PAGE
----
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Plastic Economy Report Highlights Continuing Push toward Sustainable Packaging Materials

By 2050, the world’s oceans could have more plastic, by weight, than fish—if something is not done about it.

A coalition of industry players intends to do something about it.

The Ellen MacArthur Foundation, in conjunction with the World Economic Forum and McKinsey & Co., has developed the concept of the New Plastics Economy. It is part of a wider, multi-industry, global initiative called MainStream,  which aims to accelerate business-driven innovations and help further the circular economy. Partners in the New Plastics Economy concept include major producers and users of plastic packaging such as Coca-Cola, Danone, Mars Inc., Amcor and Veolia.

Sustainable packaging materials

The MacArthur Foundation debuted the New Plastics Economy in a 2016 report. An updated version, released this year, includes a concrete, comprehensive plan of action that encompasses the complete plastics supply and use chain, in all parts of the world.

“We urgently need to transform global plastic packaging material flows if we are to continue to reap the benefits of this versatile material,” says Paul Polman, CEO of Unilever. “This report marks a major milestone, calling out specific actions to capture opportunities for redesign and innovation, reuse, and recycling. It’s now up to us all to get it done.”

The Challenges of a Circular Plastics Economy

The report begins by acknowledging the challenges of establishing a true circular economy in plastics. Only 14 percent of plastic packaging is collected for recycling globally, and the cost of collecting, sorting, and recycling packaging usually outweighs the revenues it generates directly.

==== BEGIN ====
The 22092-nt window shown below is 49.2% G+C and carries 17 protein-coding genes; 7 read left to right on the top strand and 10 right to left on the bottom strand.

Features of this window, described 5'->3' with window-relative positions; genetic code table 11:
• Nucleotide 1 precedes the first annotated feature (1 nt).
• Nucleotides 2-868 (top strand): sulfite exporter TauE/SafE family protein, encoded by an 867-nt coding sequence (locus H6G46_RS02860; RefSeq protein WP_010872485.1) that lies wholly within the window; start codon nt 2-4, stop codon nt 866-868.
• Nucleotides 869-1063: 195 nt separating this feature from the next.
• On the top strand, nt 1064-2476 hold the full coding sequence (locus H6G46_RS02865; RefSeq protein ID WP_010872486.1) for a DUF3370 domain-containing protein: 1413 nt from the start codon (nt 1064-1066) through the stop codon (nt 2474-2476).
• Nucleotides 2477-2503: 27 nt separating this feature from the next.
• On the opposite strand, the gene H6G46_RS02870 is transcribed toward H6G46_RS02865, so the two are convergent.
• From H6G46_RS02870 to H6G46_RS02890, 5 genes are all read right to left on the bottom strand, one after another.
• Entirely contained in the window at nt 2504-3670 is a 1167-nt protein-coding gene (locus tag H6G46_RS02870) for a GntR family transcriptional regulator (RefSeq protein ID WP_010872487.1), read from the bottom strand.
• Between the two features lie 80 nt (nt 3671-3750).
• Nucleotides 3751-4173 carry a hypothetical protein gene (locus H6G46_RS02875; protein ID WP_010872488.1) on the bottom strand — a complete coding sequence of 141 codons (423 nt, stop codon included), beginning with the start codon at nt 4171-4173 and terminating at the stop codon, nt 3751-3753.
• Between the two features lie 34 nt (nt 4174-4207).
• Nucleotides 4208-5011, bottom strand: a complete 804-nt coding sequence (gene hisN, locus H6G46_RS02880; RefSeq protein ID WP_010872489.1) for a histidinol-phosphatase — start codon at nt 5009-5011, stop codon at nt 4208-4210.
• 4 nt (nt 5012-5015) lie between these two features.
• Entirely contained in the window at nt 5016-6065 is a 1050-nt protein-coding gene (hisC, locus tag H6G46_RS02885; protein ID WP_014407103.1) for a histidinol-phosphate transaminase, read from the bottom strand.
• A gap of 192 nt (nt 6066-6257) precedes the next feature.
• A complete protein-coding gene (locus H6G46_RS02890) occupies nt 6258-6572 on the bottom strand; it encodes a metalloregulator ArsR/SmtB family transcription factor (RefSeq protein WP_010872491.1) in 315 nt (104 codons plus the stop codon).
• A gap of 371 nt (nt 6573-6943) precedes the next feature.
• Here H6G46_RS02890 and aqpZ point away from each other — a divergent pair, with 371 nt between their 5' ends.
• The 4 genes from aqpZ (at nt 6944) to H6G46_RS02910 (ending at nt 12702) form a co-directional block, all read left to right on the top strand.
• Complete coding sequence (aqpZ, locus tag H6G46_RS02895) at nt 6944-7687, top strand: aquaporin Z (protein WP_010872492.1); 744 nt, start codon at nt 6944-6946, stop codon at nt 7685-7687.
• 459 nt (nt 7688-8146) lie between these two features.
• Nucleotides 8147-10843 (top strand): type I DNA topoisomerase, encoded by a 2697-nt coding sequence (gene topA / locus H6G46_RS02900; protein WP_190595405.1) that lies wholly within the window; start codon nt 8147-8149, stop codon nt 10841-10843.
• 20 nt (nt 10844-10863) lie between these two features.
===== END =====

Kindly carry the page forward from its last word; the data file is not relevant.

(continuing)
Sustainable packaging materials

The three ambitions of the New Plastics Economy are Recycling, Reuse and Redesign. SOURCE: The New Plastics Economy – Rethinking the future of plastics

The report identifies several strategies to meet these challenges. Broadly speaking, they are:

Redesign: By redesigning the materials, formats, and delivery models of problematic packaging like small-format packages, one of the greatest obstacles to the New Plastics Economy could be eliminated. Without this, the report estimates, some 30 percent of plastic packaging will be never be reused or recycled.

Reuse: Replacing one-use packaging with reusable packaging could affect up to 20 percent of the total plastics market, the report estimates. Business-to-business packaging has the potential to increase reusable items such as pallets and crates.

Recycling:  Improving the global recycling rate, currently at 14 percent, has the potential to affect fully 50 percent of the plastics market. Doing so will require a number of comprehensive actions, including the initiation of a Global Plastics Protocol among developed nations to “reinforce recycling as an attractive, cost-competitive alternative.” Means to that end include choosing materials, pigments, and additives for maximum recyclability; improving collection and sorting of recyclable materials; and improving the technical capability of recycling facilities.

Food companies are in a unique position to initiate these strategies with regard to ingredients that they buy in bulk.